All Medicare is divided into four Parts A, B, C and D.

Part A is insurance covering hospital care, nursing and home health care and hospice care for the terminally ill. The insurance generally covers 80 percent of costs. Most people are automatically enrolled in Part A when they turn 65 and pay no premium since this original part of Medicare is funded by payroll deductions.

Part B is outpatient medical insurance, covering doctor visits, lab tests, and medical supplies and services prescribed by doctors.

Many people not yet near retirement think this, too, is free. It is not.

Marion Ingram, of Strathmere, said she thinks the general public does not understand that she and her fellow retirees pay through Social Security deductions for Part B outpatient coverage and for prescription coverage - and buy supplemental coverage for what Medicare does not cover.

"It's amazing. Even our own children, you'd think they'd understand, but it's a whole different world to them," Ingram said. "I know a lot of them seem to think us old people are getting all of this stuff for nothing."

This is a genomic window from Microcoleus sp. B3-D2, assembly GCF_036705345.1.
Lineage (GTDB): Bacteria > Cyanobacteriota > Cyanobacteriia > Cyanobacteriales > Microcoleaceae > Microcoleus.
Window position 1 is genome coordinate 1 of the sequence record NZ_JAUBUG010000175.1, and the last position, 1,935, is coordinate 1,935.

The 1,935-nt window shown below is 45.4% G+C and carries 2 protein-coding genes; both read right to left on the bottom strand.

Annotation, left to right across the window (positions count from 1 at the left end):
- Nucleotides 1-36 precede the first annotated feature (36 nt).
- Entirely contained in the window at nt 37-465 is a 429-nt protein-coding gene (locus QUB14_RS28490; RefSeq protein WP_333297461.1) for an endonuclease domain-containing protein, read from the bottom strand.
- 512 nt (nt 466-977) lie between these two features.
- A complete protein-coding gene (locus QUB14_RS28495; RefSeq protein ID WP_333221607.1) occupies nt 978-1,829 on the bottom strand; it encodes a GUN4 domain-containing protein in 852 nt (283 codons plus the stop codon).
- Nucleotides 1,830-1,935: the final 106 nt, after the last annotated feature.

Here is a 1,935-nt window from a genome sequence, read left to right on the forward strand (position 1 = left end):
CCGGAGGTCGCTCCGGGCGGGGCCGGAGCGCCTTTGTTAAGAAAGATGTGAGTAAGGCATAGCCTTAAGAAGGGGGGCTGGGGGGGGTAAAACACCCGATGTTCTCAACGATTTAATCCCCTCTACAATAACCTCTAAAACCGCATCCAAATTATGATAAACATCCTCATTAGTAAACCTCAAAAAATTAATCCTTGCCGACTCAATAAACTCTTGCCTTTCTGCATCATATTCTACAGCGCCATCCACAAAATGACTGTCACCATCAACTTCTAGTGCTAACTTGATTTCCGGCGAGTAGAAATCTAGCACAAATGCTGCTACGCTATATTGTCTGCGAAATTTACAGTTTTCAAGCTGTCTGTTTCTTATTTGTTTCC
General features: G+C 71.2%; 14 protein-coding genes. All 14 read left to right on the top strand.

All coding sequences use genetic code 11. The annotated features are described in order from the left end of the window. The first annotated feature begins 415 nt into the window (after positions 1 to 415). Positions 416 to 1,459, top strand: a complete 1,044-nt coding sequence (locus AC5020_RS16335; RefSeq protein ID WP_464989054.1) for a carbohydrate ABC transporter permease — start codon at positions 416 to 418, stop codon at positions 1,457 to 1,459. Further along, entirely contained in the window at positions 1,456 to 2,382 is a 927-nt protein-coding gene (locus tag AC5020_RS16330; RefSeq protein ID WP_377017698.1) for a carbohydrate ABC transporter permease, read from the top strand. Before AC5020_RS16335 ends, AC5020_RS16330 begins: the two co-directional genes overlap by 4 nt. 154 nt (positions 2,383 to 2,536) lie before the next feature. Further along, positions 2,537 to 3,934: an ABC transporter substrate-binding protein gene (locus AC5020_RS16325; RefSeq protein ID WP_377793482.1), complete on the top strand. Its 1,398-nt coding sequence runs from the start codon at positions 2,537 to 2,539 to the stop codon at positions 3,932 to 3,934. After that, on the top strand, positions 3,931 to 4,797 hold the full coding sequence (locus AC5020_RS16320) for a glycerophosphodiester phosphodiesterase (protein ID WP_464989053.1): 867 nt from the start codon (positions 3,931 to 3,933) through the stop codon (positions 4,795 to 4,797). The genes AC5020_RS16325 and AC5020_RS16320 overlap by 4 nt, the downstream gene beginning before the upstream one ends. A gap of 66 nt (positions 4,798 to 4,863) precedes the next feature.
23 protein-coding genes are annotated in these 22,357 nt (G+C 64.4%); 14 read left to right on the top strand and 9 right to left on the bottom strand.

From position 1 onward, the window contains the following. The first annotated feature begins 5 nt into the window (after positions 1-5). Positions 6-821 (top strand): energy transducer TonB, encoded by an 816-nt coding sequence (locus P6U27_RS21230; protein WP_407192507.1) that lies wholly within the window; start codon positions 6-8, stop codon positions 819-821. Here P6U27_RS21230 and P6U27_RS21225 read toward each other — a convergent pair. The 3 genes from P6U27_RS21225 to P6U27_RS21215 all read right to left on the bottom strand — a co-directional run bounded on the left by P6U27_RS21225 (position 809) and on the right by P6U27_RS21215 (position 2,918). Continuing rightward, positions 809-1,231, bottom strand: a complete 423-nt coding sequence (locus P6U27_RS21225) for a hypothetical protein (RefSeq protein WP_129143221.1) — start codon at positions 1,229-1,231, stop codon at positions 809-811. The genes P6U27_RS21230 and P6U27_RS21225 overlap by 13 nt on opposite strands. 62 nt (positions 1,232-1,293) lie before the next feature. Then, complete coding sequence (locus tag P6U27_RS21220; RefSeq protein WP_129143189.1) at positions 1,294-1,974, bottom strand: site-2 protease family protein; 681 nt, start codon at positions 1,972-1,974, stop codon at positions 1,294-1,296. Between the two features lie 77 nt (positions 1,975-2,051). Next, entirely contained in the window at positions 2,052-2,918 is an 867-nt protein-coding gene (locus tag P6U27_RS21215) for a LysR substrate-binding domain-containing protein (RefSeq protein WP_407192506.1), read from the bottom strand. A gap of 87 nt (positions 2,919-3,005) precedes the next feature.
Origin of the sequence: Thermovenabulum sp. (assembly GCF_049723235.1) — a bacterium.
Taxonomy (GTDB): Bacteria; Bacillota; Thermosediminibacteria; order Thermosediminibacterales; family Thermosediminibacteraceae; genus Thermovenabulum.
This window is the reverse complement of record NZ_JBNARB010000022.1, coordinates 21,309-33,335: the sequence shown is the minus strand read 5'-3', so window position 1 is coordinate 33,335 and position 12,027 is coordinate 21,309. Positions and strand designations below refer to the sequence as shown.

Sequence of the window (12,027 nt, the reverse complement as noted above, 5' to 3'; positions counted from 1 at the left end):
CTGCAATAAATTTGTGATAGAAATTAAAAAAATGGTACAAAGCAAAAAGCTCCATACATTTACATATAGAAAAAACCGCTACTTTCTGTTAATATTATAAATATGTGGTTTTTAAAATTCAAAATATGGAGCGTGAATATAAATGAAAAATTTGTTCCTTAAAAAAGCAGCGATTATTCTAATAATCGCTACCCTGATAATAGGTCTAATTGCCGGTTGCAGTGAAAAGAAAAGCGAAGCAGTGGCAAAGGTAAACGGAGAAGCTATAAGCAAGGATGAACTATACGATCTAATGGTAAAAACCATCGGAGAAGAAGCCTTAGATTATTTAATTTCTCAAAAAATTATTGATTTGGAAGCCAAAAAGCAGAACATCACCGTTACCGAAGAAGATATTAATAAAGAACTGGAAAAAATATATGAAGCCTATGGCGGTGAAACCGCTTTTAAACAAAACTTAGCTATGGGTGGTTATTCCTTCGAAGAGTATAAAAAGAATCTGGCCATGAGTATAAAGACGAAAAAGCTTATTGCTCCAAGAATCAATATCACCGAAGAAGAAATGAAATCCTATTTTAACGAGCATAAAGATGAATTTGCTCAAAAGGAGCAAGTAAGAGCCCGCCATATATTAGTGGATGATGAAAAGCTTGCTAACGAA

Part C, also know as Medicare Advantage, offers managed care plans from private insurers as an alternative to Part B coverage.

Medicare Advantage plans often include additional benefits, such as hearing aids, dental services and eyeglasses, Medicare spokesman Jeffrey Hall said. Some include prescription drugs, which most get under the next part.

Part D, the Medicare prescription drug benefit, began in 2006. Coverage is provided by private health insurers, with plans differing in costs, copays and list of medications covered or formulary.